OSPF Routing with Cross-Address Family MPLS Traffic Engineering Tunnels
draft-ietf-ospf-xaf-te-01

Document Type Active Internet-Draft (ospf WG)
Last updated 2017-10-16
Replaces draft-smirnov-ospf-xaf-te
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OSPF                                                          A. Smirnov
Internet-Draft                                                 A. Retana
Updates: 5786 (if approved)                                    M. Barnes
Intended status: Standards Track                     Cisco Systems, Inc.
Expires: April 18, 2018                                 October 15, 2017

OSPF Routing with Cross-Address Family MPLS Traffic Engineering Tunnels
                       draft-ietf-ospf-xaf-te-01

Abstract

   When using Traffic Engineering (TE) in a dual-stack IPv4/IPv6 network
   the Multiprotocol Label Switching (MPLS) TE Label Switched Paths
   (LSP) infrastructure may be duplicated, even if the destination IPv4
   and IPv6 addresses belong to the same remote router.  In order to
   achieve an integrated MPLS TE LSP infrastructure, OSPF routes must be
   computed over MPLS TE tunnels created using information propagated in
   another OSPF instance.  This is solved by advertising cross-address
   family (X-AF) OSPF TE information.

   This document describes an update to RFC5786 that allows for the easy
   identification of a router's local X-AF IP addresses.

Status of This Memo

   This Internet-Draft is submitted in full conformance with the
   provisions of BCP 78 and BCP 79.

   Internet-Drafts are working documents of the Internet Engineering
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   This Internet-Draft will expire on April 18, 2018.

Copyright Notice

   Copyright (c) 2017 IETF Trust and the persons identified as the
   document authors.  All rights reserved.

   This document is subject to BCP 78 and the IETF Trust's Legal
   Provisions Relating to IETF Documents

Smirnov, et al.          Expires April 18, 2018                 [Page 1]
Internet-Draft     OSPF Routing with Cross-AF MPLS TE       October 2017

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Table of Contents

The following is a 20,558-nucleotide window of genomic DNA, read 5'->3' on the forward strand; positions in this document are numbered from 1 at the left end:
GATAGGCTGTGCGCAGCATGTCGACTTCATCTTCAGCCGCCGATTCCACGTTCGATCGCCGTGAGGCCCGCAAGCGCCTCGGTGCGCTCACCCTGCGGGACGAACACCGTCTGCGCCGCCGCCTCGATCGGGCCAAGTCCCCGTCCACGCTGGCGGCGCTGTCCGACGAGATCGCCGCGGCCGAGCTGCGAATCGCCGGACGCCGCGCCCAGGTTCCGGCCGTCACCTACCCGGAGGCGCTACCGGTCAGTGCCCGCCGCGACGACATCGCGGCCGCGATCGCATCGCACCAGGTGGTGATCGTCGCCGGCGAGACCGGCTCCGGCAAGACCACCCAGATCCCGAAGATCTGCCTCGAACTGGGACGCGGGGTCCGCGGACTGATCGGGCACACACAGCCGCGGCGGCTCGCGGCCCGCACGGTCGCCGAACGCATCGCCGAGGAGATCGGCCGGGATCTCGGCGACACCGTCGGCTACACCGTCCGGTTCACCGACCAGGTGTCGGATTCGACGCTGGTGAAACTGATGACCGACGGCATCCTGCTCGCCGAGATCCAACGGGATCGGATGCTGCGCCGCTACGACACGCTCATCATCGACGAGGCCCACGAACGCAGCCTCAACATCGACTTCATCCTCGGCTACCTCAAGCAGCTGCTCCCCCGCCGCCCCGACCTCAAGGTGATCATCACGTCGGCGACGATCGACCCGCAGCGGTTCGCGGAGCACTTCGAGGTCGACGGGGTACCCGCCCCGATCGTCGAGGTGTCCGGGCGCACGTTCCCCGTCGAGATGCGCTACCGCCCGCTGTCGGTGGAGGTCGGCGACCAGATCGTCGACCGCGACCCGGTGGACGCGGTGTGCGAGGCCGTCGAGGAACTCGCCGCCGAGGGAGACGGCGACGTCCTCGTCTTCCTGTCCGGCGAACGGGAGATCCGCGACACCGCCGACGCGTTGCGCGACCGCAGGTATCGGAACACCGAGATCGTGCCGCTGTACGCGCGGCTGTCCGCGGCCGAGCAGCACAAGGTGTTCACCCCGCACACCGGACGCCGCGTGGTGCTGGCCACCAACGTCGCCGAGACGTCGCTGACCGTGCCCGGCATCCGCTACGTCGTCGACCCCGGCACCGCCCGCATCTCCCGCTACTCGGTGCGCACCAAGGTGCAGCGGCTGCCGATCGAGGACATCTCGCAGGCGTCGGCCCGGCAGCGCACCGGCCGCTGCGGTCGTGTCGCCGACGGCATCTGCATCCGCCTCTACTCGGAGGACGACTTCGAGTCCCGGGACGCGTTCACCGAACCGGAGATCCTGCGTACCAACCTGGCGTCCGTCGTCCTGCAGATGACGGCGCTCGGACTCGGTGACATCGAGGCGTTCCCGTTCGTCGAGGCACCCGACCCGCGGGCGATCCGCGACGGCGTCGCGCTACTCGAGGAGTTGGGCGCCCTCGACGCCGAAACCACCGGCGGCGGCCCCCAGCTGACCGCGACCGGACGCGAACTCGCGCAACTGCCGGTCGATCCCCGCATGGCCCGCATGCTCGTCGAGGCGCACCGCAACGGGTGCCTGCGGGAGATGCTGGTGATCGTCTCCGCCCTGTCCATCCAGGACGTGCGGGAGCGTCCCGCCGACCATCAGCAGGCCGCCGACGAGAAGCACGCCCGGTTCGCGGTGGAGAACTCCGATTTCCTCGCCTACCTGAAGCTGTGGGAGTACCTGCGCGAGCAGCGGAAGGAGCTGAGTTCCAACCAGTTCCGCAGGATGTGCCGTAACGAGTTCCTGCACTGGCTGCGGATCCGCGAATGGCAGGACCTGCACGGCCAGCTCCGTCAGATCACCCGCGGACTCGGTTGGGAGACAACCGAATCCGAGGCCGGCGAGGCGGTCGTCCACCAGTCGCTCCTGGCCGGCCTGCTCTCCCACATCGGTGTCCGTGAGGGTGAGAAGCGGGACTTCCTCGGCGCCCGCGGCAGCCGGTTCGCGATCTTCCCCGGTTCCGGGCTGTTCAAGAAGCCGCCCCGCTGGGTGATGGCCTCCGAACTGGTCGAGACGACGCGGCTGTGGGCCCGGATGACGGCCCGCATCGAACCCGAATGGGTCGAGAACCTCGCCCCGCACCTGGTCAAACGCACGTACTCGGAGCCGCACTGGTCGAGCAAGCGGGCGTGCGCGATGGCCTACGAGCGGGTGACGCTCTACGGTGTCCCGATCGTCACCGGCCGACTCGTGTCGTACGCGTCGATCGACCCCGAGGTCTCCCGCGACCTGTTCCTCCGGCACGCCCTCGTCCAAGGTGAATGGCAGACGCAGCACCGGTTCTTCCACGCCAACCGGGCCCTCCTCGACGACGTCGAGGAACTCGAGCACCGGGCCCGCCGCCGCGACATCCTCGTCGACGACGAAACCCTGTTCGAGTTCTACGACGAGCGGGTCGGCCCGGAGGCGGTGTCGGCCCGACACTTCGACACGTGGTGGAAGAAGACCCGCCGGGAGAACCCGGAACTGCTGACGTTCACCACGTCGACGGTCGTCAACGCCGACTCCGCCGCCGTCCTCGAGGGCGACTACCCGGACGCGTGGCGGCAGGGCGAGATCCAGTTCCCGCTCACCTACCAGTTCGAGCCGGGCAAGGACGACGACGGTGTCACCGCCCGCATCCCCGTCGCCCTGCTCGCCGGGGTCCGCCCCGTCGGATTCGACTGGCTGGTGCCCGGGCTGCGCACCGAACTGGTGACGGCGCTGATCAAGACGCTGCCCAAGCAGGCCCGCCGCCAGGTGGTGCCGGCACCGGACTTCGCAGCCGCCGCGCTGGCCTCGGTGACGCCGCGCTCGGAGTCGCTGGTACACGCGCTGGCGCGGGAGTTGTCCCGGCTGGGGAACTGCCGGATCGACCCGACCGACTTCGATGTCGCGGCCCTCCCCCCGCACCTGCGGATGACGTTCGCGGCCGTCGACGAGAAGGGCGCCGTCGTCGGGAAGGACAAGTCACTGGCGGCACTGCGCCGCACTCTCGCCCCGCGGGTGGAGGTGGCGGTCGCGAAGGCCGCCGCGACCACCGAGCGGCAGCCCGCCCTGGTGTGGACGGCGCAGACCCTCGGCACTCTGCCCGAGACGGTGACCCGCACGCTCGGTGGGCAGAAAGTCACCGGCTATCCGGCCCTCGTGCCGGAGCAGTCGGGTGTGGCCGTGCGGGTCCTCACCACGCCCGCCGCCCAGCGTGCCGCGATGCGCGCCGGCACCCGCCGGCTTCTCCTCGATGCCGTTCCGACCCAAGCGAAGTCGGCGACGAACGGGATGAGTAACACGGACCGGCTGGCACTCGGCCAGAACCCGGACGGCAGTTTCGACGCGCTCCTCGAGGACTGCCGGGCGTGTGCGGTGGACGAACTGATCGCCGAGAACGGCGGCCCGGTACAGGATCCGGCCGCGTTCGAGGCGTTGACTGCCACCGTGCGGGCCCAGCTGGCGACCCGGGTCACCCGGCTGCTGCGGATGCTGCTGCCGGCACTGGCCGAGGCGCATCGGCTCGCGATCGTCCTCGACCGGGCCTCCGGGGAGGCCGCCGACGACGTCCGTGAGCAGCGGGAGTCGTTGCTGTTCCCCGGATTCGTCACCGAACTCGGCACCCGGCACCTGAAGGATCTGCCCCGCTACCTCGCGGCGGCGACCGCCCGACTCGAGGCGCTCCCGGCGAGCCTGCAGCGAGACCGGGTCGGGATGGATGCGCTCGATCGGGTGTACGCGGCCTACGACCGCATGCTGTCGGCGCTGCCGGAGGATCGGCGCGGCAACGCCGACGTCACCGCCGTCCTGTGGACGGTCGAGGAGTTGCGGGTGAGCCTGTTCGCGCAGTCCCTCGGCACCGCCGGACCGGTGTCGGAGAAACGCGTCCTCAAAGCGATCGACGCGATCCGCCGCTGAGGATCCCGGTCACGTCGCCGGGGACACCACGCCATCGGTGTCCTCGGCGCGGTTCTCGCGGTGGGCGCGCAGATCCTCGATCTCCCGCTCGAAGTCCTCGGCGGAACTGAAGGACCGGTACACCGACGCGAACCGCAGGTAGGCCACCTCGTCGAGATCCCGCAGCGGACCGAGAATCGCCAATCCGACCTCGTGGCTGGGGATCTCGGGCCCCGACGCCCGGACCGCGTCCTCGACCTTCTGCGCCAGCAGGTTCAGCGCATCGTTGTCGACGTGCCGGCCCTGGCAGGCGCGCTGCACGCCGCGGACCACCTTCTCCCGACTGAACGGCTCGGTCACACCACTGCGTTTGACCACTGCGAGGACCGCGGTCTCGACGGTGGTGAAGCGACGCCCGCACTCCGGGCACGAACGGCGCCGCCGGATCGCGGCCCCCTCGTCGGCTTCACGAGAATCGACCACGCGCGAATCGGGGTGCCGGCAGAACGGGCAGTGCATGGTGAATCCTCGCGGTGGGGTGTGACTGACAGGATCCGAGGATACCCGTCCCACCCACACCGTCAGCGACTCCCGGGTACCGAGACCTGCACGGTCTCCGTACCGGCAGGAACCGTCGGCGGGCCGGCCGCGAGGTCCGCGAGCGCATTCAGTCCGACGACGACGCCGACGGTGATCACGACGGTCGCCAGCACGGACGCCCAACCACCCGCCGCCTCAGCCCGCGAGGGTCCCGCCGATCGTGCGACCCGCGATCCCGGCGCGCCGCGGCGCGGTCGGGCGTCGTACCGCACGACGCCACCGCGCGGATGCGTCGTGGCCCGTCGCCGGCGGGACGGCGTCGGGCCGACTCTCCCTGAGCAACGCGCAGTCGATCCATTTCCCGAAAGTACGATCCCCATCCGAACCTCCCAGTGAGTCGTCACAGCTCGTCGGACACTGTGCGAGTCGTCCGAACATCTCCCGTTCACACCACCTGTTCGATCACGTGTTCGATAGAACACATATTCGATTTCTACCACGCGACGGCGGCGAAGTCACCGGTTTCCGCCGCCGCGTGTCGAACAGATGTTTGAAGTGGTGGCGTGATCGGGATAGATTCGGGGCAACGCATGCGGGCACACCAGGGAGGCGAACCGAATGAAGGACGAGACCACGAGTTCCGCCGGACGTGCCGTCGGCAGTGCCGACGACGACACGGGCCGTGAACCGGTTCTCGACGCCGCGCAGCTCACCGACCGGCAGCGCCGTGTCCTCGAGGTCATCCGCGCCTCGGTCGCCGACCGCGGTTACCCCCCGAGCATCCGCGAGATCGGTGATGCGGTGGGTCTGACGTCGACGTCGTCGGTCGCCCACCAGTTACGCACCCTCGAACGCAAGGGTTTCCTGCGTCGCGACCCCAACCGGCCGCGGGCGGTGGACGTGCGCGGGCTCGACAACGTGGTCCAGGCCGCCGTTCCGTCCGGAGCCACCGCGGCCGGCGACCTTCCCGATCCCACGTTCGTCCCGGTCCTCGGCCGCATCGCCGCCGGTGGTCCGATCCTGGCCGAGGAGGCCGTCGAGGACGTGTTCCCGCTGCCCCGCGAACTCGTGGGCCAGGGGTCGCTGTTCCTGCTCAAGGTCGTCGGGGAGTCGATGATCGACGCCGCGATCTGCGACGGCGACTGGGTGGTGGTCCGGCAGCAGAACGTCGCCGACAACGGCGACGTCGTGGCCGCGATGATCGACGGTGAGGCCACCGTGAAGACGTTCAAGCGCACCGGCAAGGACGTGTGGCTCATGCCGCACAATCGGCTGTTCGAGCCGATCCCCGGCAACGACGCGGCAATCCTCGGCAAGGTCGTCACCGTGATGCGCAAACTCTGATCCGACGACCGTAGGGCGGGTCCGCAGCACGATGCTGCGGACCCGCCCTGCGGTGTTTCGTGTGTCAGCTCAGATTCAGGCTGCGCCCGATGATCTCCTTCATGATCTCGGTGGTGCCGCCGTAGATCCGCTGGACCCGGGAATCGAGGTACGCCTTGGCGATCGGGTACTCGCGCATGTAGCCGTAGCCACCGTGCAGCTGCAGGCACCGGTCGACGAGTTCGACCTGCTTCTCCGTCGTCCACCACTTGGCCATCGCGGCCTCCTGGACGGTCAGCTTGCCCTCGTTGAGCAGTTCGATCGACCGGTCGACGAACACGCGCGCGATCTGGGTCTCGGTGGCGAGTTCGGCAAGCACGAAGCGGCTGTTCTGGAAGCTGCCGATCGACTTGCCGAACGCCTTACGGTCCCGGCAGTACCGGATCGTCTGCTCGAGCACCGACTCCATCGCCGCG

1.  Introduction  . . . . . . . . . . . . . . . . . . . . . . . .   2
   2.  Requirements Language . . . . . . . . . . . . . . . . . . . .   3
   3.  Operation . . . . . . . . . . . . . . . . . . . . . . . . . .   3
   4.  Backward Compatibility  . . . . . . . . . . . . . . . . . . .   5
   5.  Security Considerations . . . . . . . . . . . . . . . . . . .   6
   6.  IANA Considerations . . . . . . . . . . . . . . . . . . . . .   6
   7.  Acknowledgements  . . . . . . . . . . . . . . . . . . . . . .   6
   8.  References  . . . . . . . . . . . . . . . . . . . . . . . . .   6
     8.1.  Normative References  . . . . . . . . . . . . . . . . . .   6
     8.2.  Informative References  . . . . . . . . . . . . . . . . .   7
   Authors' Addresses  . . . . . . . . . . . . . . . . . . . . . . .   7

1.  Introduction

   TE Extensions to OSPFv2 [RFC3630] and to OSPFv3 [RFC5329] have been
   described to support intra-area TE in IPv4 and IPv6 networks,
   respectively.  In both cases the TE database provides a tight
   coupling between the routed protocol and TE signaling information in
   it.  In other words, any use of the TE link state database is limited
   to IPv4 for OSPFv2 [RFC2328] and IPv6 for OSPFv3 [RFC5340].

   In a dual stack network it may be desirable to set up common MPLS TE
   LSPs to carry traffic destined to addresses from different address
   families on a router.  The use of common LSPs eases potential
   scalability and management concerns by halving the number of LSPs in
   the network.  Besides, it allows operators to group traffic based on
   business characteristics and/or applications or class of service, not
   constrained by the network protocol which carries it.

   For example, an LSP created based on MPLS TE information propagated
   by OSPFv2 instance can be defined to carry both IPv4 and IPv6
   traffic, instead of having both OSPFv2 and OSPFv3 to provision a
   separate LSP for each address family.  Even if in some cases the
   address family-specific traffic is to be separated, the calculation
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